• Defendant Mana owned real property in Southfield, Michigan, upon which it planned to construct a daycare facility.
  • In May 2007, Mana executed a construction management agreement with McQuillan.
  • McQuillan was to serve as the construction manager with respect to the project to build the daycare facility.
  • McQuillan was required to “supervise the completion of the [c]onstruction” under the agreement.
  • Ken McQuillan, the sole member of McQuillan, informed  Carroll Rogers, the sole shareholder of Plaintiff Rogers, about the construction project and asked Carroll to submit a bid.
  • Rogers was a construction company that engaged in excavation work
  • Rogers submitted a proposal to Mana, which was subsequently accepted and formalized into a contract in October 2007.
  • The contract expressly indicated that it was between Mana and Rogers, contract price was approx. $120,000.
  • The contract was signed by Carroll Rogers on behalf of his company and by Mack Allen, who, along with his wife, were the sole members of Defendant, Mana.
  • Ken McQuillan signed the contract as a witness, but he also placed his initials on all of the remaining pages of the contract where it called for the developer’s initials
  • During construction the price was increased on the basis of five change orders and the cost of a permit, bringing the price to $170,976, which included $2,832 in late fees.
  • Rogers was paid $71,950 during the course of its work, leaving a total amount due of $95,824.
  •  McQuillan conceded that it received loan draws totaling approximately $130,898 on Mana’s construction loan with Stearns Bank that were earmarked for payment to Roger

    Rogers Excavating, Inc. v. Mana Properties, L.L.C., 308514, 2013 WL 5763028 (Mich. Ct. App. Oct. 24, 2013)
Note  – although hindsight is 20/20 – you can already spot the problem areas in this business relationship –
1. multiple business relationships involved,
2. multiple change orders, and
3. mistakes in execution of documents.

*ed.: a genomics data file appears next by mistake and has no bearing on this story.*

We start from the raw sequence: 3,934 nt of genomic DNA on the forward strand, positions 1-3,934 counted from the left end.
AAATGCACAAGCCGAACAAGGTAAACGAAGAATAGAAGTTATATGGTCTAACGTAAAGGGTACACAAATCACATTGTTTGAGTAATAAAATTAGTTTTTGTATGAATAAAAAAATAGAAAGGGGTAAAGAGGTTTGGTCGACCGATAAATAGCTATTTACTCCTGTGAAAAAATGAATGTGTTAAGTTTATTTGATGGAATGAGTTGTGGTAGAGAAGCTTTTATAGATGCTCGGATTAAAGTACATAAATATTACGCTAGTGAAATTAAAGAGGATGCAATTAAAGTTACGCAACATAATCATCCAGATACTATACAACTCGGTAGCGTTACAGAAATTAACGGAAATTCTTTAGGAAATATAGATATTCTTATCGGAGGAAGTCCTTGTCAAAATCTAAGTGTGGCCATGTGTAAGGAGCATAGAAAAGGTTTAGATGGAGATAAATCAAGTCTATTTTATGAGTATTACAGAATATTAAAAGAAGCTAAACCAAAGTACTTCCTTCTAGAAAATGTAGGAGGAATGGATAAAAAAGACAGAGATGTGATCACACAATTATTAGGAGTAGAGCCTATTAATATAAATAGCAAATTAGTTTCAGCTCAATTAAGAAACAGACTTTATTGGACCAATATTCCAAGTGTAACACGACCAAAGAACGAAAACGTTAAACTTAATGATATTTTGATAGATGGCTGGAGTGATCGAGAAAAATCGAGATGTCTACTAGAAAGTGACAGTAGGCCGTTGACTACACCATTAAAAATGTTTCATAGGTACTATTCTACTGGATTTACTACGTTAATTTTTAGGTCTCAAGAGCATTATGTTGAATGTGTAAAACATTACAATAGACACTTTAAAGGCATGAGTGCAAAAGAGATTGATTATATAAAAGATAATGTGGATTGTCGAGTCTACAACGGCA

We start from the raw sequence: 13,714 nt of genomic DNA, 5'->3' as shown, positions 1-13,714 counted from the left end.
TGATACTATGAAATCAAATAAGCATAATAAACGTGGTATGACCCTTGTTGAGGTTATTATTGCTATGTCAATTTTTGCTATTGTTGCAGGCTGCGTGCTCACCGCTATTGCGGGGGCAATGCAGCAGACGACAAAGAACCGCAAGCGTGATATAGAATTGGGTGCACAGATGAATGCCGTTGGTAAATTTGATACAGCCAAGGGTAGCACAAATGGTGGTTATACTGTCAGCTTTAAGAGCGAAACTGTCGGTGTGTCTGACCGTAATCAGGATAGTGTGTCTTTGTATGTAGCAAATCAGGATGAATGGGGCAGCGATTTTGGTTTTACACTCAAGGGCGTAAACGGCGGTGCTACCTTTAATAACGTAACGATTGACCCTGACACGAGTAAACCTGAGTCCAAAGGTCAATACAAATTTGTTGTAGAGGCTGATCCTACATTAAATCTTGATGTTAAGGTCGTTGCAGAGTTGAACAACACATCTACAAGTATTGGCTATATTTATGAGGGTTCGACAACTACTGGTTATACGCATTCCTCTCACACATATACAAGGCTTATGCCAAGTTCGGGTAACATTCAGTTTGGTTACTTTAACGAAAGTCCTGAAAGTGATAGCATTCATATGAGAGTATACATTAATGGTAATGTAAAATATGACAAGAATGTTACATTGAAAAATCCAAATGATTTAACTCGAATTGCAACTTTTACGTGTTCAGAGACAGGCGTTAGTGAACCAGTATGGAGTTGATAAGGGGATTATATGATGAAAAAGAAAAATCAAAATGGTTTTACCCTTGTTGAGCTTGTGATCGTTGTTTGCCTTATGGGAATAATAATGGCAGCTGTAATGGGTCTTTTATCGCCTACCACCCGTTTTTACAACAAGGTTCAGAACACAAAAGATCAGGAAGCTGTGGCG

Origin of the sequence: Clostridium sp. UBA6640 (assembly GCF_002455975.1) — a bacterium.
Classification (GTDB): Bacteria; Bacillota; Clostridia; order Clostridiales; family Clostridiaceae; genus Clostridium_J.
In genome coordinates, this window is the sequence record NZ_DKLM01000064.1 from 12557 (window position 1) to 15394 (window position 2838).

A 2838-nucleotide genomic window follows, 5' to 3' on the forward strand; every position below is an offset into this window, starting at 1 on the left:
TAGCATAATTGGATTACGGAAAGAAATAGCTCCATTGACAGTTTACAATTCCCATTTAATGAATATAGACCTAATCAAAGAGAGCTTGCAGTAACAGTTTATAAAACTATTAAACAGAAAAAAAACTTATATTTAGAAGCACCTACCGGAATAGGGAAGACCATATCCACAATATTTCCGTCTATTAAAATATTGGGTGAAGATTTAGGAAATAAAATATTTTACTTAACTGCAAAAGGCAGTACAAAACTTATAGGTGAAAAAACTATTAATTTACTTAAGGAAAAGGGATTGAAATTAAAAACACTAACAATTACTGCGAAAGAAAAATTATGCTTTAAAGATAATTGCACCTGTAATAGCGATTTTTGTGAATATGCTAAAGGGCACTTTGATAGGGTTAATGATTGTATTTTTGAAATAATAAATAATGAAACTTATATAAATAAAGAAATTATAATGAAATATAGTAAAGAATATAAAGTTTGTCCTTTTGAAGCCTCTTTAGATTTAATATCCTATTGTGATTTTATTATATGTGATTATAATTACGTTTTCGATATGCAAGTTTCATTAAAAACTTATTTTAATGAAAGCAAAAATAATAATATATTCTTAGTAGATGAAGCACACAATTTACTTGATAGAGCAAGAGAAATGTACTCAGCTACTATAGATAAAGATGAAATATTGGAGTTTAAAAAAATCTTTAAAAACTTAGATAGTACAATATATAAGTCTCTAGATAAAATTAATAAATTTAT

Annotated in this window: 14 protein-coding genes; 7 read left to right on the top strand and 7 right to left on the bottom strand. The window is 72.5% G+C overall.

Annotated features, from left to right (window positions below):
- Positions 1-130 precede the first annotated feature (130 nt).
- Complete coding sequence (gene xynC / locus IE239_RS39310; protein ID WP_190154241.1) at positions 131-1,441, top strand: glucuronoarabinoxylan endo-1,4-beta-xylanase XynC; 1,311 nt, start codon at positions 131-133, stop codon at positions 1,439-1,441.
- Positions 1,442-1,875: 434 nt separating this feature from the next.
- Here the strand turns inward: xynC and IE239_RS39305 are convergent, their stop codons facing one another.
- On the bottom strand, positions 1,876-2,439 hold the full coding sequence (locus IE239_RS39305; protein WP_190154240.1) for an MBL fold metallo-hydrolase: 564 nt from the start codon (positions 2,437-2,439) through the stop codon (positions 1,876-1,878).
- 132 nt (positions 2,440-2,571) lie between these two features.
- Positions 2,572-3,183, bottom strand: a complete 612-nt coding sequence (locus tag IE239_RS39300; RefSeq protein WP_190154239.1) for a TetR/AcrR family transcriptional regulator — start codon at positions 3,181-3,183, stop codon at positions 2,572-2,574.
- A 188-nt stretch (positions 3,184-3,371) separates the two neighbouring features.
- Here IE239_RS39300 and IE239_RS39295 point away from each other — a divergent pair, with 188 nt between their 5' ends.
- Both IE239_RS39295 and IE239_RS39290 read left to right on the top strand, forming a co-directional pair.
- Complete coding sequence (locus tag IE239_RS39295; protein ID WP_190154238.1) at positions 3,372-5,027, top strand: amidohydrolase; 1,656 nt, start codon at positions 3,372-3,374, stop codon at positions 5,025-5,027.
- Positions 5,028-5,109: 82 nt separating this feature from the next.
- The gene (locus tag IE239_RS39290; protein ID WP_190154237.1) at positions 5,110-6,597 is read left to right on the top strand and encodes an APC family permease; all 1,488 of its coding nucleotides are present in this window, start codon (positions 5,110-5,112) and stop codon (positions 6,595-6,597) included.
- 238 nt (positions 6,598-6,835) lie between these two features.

Rogers sued Defendant, Mana for breach of contract and for foreclosure of its construction lien
Defendant, Mana, argued that Rogers’ failure to provide Mana with sworn statements as required by the CLA effectively defeated any claim of lien.
After trial, the Court found the construction lien invalid, finding that Rogers was not entitled to a lien for failure to comply with certain requirements of the CLA.
The Court of Appeals reversed.

Substantial Compliance with the CLA is all that is required.
The Court of Appeals disagreed that the mere fact that the Sworn statement provided to Mana was in the exact statutory form required by the CLA invalidated the lien.
The Court held:
“With respect to the failure of Rogers to provide sworn statements in the exact form specified in MCL 570.1110, not only does MCL 570.1302(1) require us to employ a substantial compliance test, MCL 570.1110(4) itself expresses that a sworn statement must be “substantially” in the form of the sworn statement set forth in the statute.”Rogers Excavating, Inc. v. Mana Properties, L.L.C., 308514, 2013 WL 5763028 (Mich. Ct. App. Oct. 24, 2013)

Rogers provided statements in “substantially” the form required by the CLA.  The trial court got it wrong when it held Roger’s sworn statement wasn’t good enough.
My Take away:
Construction Relationships can be complex, and the pitfalls numerous. It is a good thing that the Legislature, in its wisdom, did not generally require a “strict compliance” standard in order to recover under a claim of lien.
Questions? Comments?
Email: Jeshua@dwlawpc.com
Ph: 616 454-3883